Murali Divi, the billionaire scientist behind Divi’s Labs, is richer by $6 billion, and counting, since the pandemic
Murali Diviis the founder of Divi’s Labs, one of the top three manufacturers of active pharmaceutical ingredients (API).
- Divi went to the US with $7 in his hands and came back with $40,000, while earning $65,000 a year working as a pharmacist.
- In the last one year, Divi’s wealth has surged by more than two times to over $10 billion.
- Find out what the future holds for Murali
Diviand his company, Divi’s Labs.
AdvertisementFrom the small town of Machilipatnam in Andhra Pradesh to founding a company with a market capitalisation of nearly ₹1.3 lakh crore (over $17 billion), Murali Divi has come a long way to find himself on the Hurun India Rich List 2021.
According to the latest update to the Hurun list, Murali Divi with a wealth of ₹79,000 crore is the 14th richest person in India, leaving behind the old money magnates like the Wadias, Mistrys, Godrejs and Agarwals. What makes it even better is the fact that Divi’s father managed the family of 14 on a meagre pension of ₹10,000 per month.
Indeed, nothing quite describes the emergence of small-town India as one of the drivers of the country’s growth as the stories of people like Murali Divi or Girish Mathrubootham, whose father was a bank officer.
Today, Divi’s Labs commands a market capitalisation of ₹1.28 lakh crore – almost three times of what it was on March 23, 2020, when India went into a nationwide lockdown due to the COVID-19 pandemic.
On October 4, the stock added another 10% to its value after it was chosen as the authorised manufacturer for Merck and Ridgeback’s oral antiviral Molnupiravir, which is under trial, and the results so far show that it can reduce the need for hospitalisation for patients with a mild or moderate case of COVID-19.
What sent the share price of Divi’s Labs in another orbit compared to other companies is its effective utilisation of capital and expanding supply of APIs to US pharma companies in 2020, even as the world struggled to cope up with China shutting off the supply chain for the pharma sector.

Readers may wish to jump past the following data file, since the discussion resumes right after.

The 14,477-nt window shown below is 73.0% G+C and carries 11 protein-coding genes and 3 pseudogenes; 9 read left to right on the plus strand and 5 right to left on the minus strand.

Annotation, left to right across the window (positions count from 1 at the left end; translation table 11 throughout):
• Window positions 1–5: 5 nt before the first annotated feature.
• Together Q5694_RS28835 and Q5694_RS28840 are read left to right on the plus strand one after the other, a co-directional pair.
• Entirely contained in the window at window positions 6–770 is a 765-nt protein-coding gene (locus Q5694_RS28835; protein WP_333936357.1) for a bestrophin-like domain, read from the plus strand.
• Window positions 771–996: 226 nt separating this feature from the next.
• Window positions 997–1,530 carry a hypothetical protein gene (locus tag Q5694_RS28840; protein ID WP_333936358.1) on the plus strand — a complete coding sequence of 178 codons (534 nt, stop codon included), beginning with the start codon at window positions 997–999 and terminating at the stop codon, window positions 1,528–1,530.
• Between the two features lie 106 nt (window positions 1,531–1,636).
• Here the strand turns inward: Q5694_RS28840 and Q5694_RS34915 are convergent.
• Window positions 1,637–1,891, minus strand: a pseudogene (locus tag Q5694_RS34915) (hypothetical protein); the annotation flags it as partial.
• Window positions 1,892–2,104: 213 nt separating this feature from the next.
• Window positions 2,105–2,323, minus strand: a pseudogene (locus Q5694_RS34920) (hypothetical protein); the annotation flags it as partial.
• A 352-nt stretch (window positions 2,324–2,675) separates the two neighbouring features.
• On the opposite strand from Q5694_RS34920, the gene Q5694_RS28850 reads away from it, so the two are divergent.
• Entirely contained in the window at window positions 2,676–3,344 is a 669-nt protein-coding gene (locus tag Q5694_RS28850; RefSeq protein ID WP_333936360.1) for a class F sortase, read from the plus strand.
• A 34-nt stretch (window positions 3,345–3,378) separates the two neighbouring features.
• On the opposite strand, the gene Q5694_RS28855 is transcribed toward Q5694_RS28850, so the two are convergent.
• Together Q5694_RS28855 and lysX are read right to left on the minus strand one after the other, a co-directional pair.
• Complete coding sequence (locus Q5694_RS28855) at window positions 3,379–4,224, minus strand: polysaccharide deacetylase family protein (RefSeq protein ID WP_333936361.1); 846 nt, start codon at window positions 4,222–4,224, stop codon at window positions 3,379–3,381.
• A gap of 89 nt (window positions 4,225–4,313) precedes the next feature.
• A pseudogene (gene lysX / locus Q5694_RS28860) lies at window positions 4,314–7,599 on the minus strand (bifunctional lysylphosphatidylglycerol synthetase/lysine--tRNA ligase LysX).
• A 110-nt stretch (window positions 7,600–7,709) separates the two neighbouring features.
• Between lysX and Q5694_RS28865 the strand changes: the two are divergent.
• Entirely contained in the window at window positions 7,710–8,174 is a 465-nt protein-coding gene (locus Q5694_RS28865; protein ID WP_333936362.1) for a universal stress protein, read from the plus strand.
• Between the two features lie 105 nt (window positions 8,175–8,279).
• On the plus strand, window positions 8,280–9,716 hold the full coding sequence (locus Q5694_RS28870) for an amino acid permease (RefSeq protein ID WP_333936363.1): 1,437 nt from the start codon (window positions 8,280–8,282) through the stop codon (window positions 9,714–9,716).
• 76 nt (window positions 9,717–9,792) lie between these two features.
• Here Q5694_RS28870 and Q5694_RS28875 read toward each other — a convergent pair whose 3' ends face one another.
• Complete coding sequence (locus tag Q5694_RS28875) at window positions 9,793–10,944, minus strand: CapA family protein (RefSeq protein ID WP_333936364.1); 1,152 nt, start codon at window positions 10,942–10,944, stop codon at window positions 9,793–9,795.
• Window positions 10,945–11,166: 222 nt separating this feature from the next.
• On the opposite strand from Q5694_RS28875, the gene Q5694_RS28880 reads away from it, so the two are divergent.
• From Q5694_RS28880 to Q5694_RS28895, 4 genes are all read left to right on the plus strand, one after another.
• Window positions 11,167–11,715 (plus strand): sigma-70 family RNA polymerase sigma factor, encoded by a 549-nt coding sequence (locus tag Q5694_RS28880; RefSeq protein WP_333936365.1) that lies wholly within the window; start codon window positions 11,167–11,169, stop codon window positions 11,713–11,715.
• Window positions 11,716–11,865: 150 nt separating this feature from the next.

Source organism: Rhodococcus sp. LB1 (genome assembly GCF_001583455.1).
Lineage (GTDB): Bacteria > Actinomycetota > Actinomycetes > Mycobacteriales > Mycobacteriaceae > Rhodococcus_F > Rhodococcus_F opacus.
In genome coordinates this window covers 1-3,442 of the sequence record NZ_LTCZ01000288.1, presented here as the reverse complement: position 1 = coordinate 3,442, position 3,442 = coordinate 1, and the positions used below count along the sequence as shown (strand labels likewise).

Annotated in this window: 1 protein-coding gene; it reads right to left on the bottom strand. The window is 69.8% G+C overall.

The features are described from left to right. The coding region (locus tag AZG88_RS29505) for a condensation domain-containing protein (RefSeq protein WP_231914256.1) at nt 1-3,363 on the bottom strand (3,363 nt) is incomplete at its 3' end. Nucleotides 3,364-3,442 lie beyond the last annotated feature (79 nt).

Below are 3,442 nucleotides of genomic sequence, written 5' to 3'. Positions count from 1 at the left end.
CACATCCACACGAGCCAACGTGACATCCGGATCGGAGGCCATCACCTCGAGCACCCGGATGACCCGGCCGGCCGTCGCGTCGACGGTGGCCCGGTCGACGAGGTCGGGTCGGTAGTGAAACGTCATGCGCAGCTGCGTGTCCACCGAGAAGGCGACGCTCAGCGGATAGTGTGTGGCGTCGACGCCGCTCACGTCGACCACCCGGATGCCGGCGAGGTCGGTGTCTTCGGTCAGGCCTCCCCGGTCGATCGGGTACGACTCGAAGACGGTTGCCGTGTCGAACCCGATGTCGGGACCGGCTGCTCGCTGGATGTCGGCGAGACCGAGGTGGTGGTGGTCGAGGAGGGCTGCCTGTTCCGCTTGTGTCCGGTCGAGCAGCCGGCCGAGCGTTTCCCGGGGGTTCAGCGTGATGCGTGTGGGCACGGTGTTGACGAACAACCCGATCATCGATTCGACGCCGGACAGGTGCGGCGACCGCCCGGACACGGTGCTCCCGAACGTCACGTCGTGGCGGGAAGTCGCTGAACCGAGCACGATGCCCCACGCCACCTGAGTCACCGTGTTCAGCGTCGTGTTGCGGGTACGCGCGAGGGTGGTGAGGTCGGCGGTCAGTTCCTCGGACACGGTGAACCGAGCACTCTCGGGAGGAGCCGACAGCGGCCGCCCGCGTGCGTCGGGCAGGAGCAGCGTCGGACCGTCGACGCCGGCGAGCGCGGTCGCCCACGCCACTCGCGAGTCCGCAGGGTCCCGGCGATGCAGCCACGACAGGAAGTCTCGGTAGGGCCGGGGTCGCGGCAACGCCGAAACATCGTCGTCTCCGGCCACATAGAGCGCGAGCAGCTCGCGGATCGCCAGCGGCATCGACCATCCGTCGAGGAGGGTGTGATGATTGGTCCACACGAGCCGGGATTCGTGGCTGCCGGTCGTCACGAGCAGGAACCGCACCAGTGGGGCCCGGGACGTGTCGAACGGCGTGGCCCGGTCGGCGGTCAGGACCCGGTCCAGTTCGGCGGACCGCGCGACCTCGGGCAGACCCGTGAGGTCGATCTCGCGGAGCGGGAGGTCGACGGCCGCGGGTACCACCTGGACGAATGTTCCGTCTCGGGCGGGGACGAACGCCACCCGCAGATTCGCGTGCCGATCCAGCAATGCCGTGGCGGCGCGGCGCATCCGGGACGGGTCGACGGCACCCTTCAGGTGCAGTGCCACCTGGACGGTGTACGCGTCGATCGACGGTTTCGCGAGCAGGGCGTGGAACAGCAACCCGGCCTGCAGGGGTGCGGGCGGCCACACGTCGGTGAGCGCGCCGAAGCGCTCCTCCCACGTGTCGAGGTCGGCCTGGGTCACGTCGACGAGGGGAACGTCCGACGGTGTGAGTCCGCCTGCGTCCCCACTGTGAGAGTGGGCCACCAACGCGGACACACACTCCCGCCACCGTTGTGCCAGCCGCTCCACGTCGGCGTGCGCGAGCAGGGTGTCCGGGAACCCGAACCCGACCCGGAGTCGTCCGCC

Since the pandemic, Murali Divi has seen his wealth more than double, from a little under $4 billion at the beginning of 2020 to over $10 billion now.
But what does the future hold for this billionaire scientist’s company, Divi’s Labs? Here’s a quick look at the risks for the company and what its strengths are:
Pressure on drug prices in US
The US government has been forcing prices of medicines down for a few years now by approving more generic versions. This is likely to continue and may even get worse, according to analysts at Ambit Capital. But that is not a problem unique to Divi’s. Other companies like Sun Pharma, Lupin, Dr Reddy’s etc. have also been facing similar pricing pressure.
Resumption of physical inspections of plants
The US Federal Drug Administration (FDA) had eased its watch on the quality of drugs exported from India in the wake of the pandemic.
However, the hawks at the USFDA may return to their old ways of surprise inspections at manufacturing plants and that’s a risk for all companies.
The increased compliance burden could prove to be a double-edged sword for pharma companies, including Divi’s Labs, according to Ambit Capital.
Proactive capacity scale-up and technology upgrades
One of the secrets of Divi’s rise to be the second biggest drug maker in the country, by market capitalisation, is its ability to scale up capacity and cut costs using technology.
“It is still supplying legacy products, showing both its strength and continuing demand in these products. Its next leg of growth is expected to come from 16 new molecules it is currently working on,” said Motilal Oswal in its September report, which said that the shares of Divi’s Labs could go up to ₹5,750, another 10%, in the next one year.
Strong partnerships with innovators
AdvertisementThe report further adds that Divi’s Labs has a strong relationship with big pharma companies, including six out of the top ten innovators including Merck, Pfizer, and GlaxoSmithKline.
“Divi can supply both clinical quantities and at large commercial scale, thus supporting innovators from API research to commercial manufacturing,” says the report.
The scientist behind the billionaire
To make things worse, Divi failed his intermediate exams (the equivalent of higher secondary) twice due to weak English. However, instead of giving up and resigning himself to his failures, Divi doubled down and grabbed the opportunity to go to the US as a pharmacist instead of becoming a chemist like his elder brothers.
When Divi left India for the states in 1976, he was 25 years old with $7 in his hands, according to Forbes India. From there, he went on to draw a salary of $65,000 a year at US companies like Trinity Chemical and Fike Chemical.
He would soon come back to India with his wife and children with $40,000 and no plans for the future. He went with the flow and in 1984, teamed up with Kallam Anji Reddy to build Cheminor, which would later (in 2000) be merged with Dr. Reddy’s Laboratories, also co-founded by Reddy.
Six years later, Divi founded Divi’s Laboratories, his own pharma company. Headquartered in Hyderabad, the company makes active pharmaceutical ingredients (API) and intermediates. APIs are the key inputs that go into making a drug.
From nowhere in 1990, Divi’s Labs is now one of the top three API manufacturers in the world.
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